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The Corner

The one and only.

The Return of La Serenissima?



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Here’s a telling little story from the Daily Telegraph:

Inspired by the nationalist aspirations of Scotland and Catalonia, pro-independence campaigners will hold a mass rally in the heart of the lagoon city on Saturday, calling for an urgent referendum to be held on the issue.

Indipendenza Veneta, a newly-founded pro-independence movement, says it expects several thousand people to turn up for the rally.

They will be ferried across the Grand Canal in gondolas to deliver a “declaration of independence” to the headquarters of the Veneto regional government.

It may sound fanciful, and it will be fiercely resisted by Rome, but activists want to carve out a new country in north-eastern Italy which would comprise Venice, the surrounding region of Veneto and parts of Lombardy, Trentino and Friuli-Venezia Giulia.

The “Repubblica Veneta”, as it would be known, would encompass about five million people.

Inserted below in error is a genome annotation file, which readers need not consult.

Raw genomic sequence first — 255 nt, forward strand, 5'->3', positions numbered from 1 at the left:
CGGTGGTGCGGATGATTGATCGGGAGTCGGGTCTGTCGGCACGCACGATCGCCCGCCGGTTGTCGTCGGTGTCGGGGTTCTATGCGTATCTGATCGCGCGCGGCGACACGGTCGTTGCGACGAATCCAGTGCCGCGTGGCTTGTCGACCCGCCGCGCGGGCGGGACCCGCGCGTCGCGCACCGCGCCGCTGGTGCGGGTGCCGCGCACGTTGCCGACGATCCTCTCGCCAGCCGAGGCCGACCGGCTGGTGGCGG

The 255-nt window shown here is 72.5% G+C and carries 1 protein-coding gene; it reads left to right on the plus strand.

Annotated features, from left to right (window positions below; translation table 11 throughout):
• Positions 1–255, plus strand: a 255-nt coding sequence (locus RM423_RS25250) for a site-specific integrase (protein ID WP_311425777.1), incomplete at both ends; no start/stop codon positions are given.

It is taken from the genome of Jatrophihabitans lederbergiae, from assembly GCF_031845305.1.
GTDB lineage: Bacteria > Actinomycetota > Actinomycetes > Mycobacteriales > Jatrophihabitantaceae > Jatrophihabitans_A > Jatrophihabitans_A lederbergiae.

Recent surveys show widespread support for independence among Venetians, who speak a distinct dialect and feel geographically and culturally distant from Rome.

A poll conducted by Corriere della Sera in September found that 80 per cent were in favour of independence.

A more recent poll by Il Gazzettino, a local newspaper, found a slightly lower but still overwhelming level of support – 70 per cent.

Will this movement succeed? I doubt it, although if independence is what the inhabitants want that is what they should get.

More interesting, perhaps, is this:

Italy’s economic crisis has only exacerbated Venetians’ resentment against the central government in Rome.

“The economic situation here is really desperate, with the recession hitting small and medium-sized businesses. Meanwhile of the 70 billion euros we pay in taxes to Rome, we get back about 50 billion euros, directly and indirectly. We are losing out on 20 billion euros a year,” said Prof Pizzati.

It’s another unpopular “transfer union” in other words, and made far more so, it seems, by the notion that the money should be paid “abroad” (ie elsewhere in Italy, a country in which Venice has been since the 1860s).

That ought to be food for thought for those who believe that the Germans, the Dutch, the Finns and others will always be prepared to prop up a monetary union that will involve them bankrolling the Greeks — and other foreigners — in perpetuity.

There is no “European” nation. Attempts to change that simple fact is the work of fools — or despots in waiting,  



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